I read somewhere – and I apologize to whoever said it because I cannot credit you – it’s a shame that so many gardeners keep their gardens locked up in their backyards. How nice it would be if the garden could be in the front yard for everyone and anyone to enjoy as they walk by.
That was my thought as Joe and I walked around the neighborhood on this first day of summer, strolling by our neighbors’ homes to get a peek and to be inspired by what was blooming. This is what we found.
To start the walk, we had to pass our Lace Cap Hydrangea. The flowers remind me of speckled Easter eggs.
This would be a close-up of the “lace” in the Lace Cap.
Across the street, we spotted a small bouquet of Dianthus.
Just up the street, another neighbor had Daylilies blooming everywhere.
Another neighbor had cluster upon cluster of Roses spilling over a rock retaining wall.
I couldn’t resist a closer look at the ruffled petals.
This Daylily seemed to scream, “Look into my eye.” So I did.
Around the corner, there were beds of Astilbe in full bloom.
Up close, the pink clouds reminded me of cotton candy.
Around another corner, we discovered a bed of Yarrow growing around a curbside mailbox.
Imagine our surprise when we spotted a bed of Cactus — in flower — a few houses away. The owner, Helen, came running out and offered us a clipping, and then showed us the rest of her front yard garden. We made a promise to return again for a tour of the backyard — a new neighborly friend.
When we returned home, there was time to stop and smell the Lavender.
“Hello, and welcome to Name That Garden. The rules are simple. I will post a photo or two or three of a garden, and you have to guess where that garden is located. Margo, tell us what the people are playing for?”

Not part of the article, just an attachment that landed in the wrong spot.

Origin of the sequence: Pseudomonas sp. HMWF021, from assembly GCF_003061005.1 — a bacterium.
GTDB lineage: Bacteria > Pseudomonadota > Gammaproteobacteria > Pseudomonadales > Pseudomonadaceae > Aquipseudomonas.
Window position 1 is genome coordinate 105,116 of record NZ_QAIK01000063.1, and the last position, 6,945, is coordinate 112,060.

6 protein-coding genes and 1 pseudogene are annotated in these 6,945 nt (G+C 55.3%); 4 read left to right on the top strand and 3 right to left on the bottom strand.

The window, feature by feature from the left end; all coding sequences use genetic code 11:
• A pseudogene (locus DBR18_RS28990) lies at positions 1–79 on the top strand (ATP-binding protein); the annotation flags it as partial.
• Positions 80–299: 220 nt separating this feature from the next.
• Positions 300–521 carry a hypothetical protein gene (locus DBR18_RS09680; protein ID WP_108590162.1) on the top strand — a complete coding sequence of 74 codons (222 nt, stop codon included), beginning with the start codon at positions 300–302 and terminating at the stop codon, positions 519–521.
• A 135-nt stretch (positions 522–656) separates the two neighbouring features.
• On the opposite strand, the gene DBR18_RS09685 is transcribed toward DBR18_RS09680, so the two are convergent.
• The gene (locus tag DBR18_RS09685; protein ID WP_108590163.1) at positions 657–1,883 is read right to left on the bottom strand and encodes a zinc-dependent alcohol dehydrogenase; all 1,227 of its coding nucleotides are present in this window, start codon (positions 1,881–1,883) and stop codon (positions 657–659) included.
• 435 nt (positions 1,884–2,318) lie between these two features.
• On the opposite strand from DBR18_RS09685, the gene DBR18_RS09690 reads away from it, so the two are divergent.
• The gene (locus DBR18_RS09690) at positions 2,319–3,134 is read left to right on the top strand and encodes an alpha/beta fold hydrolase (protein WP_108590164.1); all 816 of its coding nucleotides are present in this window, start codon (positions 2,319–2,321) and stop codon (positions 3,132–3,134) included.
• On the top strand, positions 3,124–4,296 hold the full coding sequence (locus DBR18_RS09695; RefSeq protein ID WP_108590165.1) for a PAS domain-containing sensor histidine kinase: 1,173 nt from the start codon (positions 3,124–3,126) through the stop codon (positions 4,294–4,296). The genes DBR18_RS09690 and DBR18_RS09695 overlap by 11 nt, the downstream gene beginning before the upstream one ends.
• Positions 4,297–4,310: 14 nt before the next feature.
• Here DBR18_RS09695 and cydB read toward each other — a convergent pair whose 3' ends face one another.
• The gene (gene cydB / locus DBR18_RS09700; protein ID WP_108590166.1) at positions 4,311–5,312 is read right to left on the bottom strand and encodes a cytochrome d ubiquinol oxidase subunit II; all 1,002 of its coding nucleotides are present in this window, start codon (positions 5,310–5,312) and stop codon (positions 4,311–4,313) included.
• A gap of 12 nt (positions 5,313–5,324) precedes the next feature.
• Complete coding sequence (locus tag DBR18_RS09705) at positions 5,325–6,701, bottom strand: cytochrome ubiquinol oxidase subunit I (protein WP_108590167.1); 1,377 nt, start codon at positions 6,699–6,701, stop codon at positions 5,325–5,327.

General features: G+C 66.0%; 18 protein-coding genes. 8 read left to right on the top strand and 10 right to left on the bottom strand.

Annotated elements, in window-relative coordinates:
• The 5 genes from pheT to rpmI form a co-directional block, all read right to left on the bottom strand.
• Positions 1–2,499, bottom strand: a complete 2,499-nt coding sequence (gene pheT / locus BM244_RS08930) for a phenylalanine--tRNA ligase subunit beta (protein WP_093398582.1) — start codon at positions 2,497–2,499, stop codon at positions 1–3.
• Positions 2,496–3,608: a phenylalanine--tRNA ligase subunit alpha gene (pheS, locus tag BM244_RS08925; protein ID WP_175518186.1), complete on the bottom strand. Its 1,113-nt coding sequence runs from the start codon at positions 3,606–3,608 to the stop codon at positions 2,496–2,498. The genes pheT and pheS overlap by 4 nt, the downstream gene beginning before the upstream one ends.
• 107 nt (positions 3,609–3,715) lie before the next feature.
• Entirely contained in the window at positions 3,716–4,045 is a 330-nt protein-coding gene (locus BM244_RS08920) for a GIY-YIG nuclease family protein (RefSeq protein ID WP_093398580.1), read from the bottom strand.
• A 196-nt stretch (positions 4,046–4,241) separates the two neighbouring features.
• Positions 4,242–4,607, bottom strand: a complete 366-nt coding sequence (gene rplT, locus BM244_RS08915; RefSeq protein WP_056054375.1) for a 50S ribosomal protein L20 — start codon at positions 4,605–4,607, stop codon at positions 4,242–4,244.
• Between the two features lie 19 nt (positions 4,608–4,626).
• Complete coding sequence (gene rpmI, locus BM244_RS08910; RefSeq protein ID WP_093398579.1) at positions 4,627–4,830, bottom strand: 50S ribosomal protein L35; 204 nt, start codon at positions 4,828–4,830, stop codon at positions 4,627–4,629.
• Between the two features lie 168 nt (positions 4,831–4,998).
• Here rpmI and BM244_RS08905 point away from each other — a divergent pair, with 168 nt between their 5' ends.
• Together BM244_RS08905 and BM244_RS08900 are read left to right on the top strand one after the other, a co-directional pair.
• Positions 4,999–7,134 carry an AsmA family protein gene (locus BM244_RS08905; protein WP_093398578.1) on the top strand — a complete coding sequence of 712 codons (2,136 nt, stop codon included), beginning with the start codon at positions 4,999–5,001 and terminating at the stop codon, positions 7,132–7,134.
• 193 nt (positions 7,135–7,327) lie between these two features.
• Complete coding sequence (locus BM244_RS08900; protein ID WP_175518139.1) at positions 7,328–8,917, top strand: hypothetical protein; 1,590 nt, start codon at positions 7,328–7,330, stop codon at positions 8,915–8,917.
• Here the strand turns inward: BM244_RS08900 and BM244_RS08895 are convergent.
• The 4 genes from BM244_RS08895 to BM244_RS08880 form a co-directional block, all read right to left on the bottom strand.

“Well, Nitty Gritty, they’re certainly not playing for a car. But they will be playing for the fun and surprise of it!”
“That’s swell, Margo. Now, are you ready to play, everyone? Here is our first photo.”
“If you guessed C, then you are correct. This display is part of a local gas station that is located on a heavy-traffic intersection. Not only is it great to see a business doing its best to make the neighborhood look nicer, the waterfall is a welcome distraction as you sit in your car waiting for the light to change.”
“If you’d like to continue playing, click the ‘Continue Reading’ link below.”
This is not the post that I was planning for today. In fact, this is actually the post that I debated writing.
The truth is, I have a very difficult time with September 11. There is a large part of me that actually dreads the date, that wishes we could remove it from the calendar. And now, on the 10-year anniversary, that feeling has been doubled. Just talking about September 11, no matter when, brings tears to my eyes — and so I do my best to avoid it. I have stopped watching the news for the weekend. I do not want to see memorial services. I do not want to hear speeches. I do not want to relive the day through newly released video footage. Everything I need to know is in my mind.
A few years ago, a friend gave me a plaque with this inscription and a bag of muscari bulbs. I was struck, because I am by no means a holy roller, but I did hang the plaque on a wall in my potting shed. And each day when I worked in the shed, I stared at that nine-word phrase, and I gained a greater understanding of why I enjoy gardening. So, as my first post, I again look to that plaque as a starting point, because what better way to start than with a seed.
I love seeds. They come in all sizes and shapes, and each one holds so much promise of growth and color and bounty. My favorite part of winter is actually after Christmas, because that’s when the seed catalogs arrive. I spread everything, including myself, out on the living room floor, surrounded by pages and pages of color photographs and plant descriptions. I am like a child again studying the Sears and Penney’s Christmas catalogs. And after I go through the catalogs once, I start all over again. And let’s not forget about the free gifts. I would never purchase my own tomato seeds–but a free sample?? That’s a gift for me and for my father on Father’s Day. I make a wish list, and then edit it down to something that’s more manageable and realistic. In my head, I am a LAND owner. In reality, space and time are very real limitations. Continue reading →